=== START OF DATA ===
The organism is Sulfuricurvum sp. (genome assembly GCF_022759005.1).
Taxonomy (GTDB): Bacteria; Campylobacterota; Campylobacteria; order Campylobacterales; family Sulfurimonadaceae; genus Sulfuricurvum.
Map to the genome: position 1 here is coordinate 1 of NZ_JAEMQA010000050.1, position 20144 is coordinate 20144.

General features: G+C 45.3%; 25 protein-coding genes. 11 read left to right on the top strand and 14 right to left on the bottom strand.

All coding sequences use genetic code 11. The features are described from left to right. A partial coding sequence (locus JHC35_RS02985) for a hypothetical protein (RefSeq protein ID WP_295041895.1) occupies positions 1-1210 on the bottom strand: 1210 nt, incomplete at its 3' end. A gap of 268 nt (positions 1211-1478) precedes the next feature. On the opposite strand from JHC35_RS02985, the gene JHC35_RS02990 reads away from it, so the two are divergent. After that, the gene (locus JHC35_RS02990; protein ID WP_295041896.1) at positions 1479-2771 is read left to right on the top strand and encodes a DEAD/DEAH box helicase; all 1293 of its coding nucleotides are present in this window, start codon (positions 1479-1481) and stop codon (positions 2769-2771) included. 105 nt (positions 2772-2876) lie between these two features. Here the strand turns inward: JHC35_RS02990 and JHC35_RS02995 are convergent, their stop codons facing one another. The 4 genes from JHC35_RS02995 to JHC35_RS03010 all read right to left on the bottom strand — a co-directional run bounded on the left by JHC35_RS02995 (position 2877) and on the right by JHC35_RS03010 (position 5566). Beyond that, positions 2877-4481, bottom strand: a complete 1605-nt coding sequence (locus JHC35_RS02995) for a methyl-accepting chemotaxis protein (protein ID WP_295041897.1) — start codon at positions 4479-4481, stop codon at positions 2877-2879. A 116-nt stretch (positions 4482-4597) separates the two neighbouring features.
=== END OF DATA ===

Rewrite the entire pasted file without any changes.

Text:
The organism is Sulfuricurvum sp. (genome assembly GCF_022759005.1).
Taxonomy (GTDB): Bacteria; Campylobacterota; Campylobacteria; order Campylobacterales; family Sulfurimonadaceae; genus Sulfuricurvum.
Map to the genome: position 1 here is coordinate 1 of NZ_JAEMQA010000050.1, position 20144 is coordinate 20144.

General features: G+C 45.3%; 25 protein-coding genes. 11 read left to right on the top strand and 14 right to left on the bottom strand.

All coding sequences use genetic code 11. The features are described from left to right. A partial coding sequence (locus JHC35_RS02985) for a hypothetical protein (RefSeq protein ID WP_295041895.1) occupies positions 1-1210 on the bottom strand: 1210 nt, incomplete at its 3' end. A gap of 268 nt (positions 1211-1478) precedes the next feature. On the opposite strand from JHC35_RS02985, the gene JHC35_RS02990 reads away from it, so the two are divergent. After that, the gene (locus JHC35_RS02990; protein ID WP_295041896.1) at positions 1479-2771 is read left to right on the top strand and encodes a DEAD/DEAH box helicase; all 1293 of its coding nucleotides are present in this window, start codon (positions 1479-1481) and stop codon (positions 2769-2771) included. 105 nt (positions 2772-2876) lie between these two features. Here the strand turns inward: JHC35_RS02990 and JHC35_RS02995 are convergent, their stop codons facing one another. The 4 genes from JHC35_RS02995 to JHC35_RS03010 all read right to left on the bottom strand — a co-directional run bounded on the left by JHC35_RS02995 (position 2877) and on the right by JHC35_RS03010 (position 5566). Beyond that, positions 2877-4481, bottom strand: a complete 1605-nt coding sequence (locus JHC35_RS02995) for a methyl-accepting chemotaxis protein (protein ID WP_295041897.1) — start codon at positions 4479-4481, stop codon at positions 2877-2879. A 116-nt stretch (positions 4482-4597) separates the two neighbouring features.